Drug delivery in tumors is enhanced by bacterial proteolytic activity in a size dependent manner-A mechanistic understanding of combination therapy

Hiroaki Shirai, Kosuke Tsukada

Research output: Contribution to journalArticlepeer-review

Abstract

The use of bacteria has been attractive to cancer researchers as drug delivery vehicle because motile bacteria are able to penetrate in tumors. In particular, the combination of therapeutic bacteria and conventional chemotherapy leads to dramatically high anti-tumor efficay. However, the mechanisms of the synergy, in part, remain unclear. To aim for understanding the mechanisms of the synergy of the combination therapy, simultaneous delivery of C. novyi-NT and chemotherapeutic agents in tumors is mathematically modeled from porous media approach. Simulated doxorubicin concentration in tumors after Doxil administration with or without bacteria agreed reasonably well with experimental literature. The simulated doxorubicin concentration in tumors by the combination of Doxil and C. novyi-NT is over twice higher than that of Doxil alone, as observed in previous experimental literature. This enhanced concentration is because of the degradation of extracellular matrix of collagen by bacterial proteolytic activity, which reduced interstitial fluid pressure in tumors by increasing hydraulic conductivity of interstitium, and thus increases convection through vessel walls. Additionally, solid stress alleviation caused by collagen degradation increases vessel density by decompressing blood vessels. On the other hand, the simulated doxorubicin concentration in tumors for non-liposomal doxorubicin is not enhanced by C. novyi-NT because vascular permeability of free-doxorubicin is larger than Doxil, and thus, increased but relatively small convection across vessel walls is outweighed by the efflux due to increased interstitial flow. A strategy to further enhance this combination therapy is discussed with sensitivity analysis.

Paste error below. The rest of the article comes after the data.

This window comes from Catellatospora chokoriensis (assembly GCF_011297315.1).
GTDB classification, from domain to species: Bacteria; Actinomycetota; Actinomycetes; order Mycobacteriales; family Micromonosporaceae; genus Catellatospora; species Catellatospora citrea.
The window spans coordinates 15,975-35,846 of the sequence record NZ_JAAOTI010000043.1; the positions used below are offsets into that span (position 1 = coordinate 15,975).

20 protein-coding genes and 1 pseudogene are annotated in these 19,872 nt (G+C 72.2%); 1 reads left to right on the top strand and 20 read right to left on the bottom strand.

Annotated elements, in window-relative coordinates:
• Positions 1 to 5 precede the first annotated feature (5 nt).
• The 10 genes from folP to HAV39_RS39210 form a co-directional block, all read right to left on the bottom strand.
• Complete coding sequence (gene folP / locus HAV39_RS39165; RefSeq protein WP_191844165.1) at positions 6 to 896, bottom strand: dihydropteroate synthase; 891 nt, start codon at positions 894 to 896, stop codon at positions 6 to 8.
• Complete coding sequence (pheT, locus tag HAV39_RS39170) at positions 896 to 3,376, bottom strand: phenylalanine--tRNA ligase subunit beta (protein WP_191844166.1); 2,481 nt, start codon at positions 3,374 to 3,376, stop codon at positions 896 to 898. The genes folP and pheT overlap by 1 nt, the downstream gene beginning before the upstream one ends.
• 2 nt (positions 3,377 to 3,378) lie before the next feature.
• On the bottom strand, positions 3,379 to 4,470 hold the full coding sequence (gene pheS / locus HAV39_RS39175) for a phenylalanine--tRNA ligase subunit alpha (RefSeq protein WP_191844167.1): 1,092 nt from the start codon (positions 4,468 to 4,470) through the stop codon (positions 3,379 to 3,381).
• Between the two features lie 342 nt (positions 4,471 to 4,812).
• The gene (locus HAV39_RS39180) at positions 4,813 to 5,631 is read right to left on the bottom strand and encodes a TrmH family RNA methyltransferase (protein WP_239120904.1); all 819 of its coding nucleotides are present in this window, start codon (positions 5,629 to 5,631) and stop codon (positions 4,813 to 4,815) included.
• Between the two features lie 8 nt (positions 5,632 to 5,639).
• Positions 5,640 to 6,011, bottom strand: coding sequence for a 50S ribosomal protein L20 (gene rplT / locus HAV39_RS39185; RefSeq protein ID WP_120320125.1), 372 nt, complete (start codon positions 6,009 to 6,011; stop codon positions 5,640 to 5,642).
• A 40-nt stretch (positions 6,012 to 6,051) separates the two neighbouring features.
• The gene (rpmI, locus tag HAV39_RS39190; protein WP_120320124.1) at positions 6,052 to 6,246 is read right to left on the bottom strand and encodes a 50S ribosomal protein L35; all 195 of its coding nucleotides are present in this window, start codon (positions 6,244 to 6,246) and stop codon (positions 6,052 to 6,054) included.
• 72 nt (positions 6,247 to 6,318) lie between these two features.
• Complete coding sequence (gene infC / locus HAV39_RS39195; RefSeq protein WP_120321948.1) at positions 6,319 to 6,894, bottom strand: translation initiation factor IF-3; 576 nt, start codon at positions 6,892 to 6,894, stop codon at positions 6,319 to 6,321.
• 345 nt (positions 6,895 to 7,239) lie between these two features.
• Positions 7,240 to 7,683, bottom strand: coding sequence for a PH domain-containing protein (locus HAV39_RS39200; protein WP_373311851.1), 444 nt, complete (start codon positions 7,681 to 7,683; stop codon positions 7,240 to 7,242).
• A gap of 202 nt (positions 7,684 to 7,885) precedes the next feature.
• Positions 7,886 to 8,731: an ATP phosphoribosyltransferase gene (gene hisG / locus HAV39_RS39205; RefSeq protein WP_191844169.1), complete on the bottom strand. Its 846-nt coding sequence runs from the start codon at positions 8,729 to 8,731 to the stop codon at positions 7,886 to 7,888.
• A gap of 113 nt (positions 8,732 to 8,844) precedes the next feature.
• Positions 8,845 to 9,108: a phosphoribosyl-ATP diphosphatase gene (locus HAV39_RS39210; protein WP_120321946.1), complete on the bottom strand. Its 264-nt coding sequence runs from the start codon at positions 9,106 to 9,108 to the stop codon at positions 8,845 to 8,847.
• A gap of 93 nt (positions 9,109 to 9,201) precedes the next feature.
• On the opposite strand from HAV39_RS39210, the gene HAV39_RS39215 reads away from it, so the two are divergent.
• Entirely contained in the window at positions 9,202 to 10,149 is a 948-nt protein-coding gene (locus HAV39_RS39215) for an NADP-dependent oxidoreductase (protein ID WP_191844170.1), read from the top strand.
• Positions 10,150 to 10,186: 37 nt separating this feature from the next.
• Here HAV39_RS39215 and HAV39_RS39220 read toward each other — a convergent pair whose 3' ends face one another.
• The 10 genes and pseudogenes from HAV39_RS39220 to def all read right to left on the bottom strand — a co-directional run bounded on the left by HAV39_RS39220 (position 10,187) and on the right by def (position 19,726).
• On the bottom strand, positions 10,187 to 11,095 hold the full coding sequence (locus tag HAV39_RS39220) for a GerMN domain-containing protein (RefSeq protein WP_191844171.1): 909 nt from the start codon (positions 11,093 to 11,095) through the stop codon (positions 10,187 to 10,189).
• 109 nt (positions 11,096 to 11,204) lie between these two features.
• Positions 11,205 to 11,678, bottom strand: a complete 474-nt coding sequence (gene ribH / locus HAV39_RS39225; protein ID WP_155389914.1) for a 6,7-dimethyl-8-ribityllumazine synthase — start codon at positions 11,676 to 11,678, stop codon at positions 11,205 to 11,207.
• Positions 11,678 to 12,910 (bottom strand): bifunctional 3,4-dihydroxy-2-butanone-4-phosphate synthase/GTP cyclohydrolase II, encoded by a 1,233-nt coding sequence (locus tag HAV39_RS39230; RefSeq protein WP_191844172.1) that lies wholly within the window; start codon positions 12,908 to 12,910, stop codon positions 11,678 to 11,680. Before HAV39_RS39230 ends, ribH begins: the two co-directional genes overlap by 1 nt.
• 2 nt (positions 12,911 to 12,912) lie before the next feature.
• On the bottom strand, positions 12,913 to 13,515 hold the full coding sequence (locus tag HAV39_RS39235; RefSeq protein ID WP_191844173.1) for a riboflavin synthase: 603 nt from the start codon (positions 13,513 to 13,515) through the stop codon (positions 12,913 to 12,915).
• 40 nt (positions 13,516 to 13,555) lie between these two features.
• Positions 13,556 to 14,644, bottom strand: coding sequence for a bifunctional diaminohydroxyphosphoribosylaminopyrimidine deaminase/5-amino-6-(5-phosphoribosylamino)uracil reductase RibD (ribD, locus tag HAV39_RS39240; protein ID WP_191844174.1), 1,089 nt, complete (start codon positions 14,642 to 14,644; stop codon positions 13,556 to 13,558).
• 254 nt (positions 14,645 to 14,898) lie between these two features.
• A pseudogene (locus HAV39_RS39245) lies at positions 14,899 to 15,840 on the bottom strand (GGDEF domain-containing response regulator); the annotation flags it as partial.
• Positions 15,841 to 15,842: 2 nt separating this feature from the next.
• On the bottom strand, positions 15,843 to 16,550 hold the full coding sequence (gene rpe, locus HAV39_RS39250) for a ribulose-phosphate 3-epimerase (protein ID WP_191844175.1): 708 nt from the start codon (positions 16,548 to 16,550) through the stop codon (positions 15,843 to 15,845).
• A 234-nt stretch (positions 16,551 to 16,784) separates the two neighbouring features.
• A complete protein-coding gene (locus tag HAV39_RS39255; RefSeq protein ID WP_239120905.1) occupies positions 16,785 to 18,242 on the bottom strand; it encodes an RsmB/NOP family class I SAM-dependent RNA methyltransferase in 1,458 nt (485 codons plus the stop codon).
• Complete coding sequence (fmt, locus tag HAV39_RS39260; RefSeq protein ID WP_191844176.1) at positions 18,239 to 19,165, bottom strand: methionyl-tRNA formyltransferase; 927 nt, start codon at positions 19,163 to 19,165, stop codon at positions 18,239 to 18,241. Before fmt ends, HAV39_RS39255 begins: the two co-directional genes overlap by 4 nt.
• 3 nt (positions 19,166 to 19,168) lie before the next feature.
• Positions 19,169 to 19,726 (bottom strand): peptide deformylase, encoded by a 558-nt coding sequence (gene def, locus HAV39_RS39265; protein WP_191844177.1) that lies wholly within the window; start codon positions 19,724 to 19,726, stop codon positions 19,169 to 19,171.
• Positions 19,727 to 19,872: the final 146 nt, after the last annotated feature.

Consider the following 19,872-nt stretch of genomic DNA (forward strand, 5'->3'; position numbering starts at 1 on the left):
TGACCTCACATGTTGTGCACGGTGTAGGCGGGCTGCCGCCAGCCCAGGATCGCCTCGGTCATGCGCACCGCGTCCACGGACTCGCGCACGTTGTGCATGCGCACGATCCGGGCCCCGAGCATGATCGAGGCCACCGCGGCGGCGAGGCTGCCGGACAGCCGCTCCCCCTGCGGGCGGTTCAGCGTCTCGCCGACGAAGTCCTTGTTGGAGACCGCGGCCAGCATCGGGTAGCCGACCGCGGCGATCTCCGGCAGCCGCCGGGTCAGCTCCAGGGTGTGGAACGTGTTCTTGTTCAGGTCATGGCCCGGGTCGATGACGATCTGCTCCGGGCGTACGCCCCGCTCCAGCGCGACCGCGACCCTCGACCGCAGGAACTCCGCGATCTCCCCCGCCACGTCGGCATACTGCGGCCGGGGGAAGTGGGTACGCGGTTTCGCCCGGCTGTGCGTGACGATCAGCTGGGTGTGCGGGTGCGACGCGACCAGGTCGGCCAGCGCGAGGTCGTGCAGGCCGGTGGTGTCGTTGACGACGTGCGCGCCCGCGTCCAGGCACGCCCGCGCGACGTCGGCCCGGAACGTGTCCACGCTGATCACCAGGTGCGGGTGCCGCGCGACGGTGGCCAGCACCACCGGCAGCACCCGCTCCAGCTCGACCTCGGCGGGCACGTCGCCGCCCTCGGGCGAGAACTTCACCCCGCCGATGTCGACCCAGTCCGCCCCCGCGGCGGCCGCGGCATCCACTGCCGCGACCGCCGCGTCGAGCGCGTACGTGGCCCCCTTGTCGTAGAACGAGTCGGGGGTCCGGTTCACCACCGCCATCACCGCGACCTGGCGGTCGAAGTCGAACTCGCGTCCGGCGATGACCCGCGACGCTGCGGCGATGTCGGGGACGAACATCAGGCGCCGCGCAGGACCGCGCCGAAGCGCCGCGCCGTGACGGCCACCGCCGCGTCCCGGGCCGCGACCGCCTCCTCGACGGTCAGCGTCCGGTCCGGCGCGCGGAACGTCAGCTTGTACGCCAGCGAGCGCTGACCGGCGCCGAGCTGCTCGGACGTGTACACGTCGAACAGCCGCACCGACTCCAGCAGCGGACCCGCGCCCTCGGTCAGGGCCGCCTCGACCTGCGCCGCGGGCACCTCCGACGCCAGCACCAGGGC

Original languageEnglish
JournalUnknown Journal
Publication statusPublished - 2019 Dec 23

ASJC Scopus subject areas

  • General

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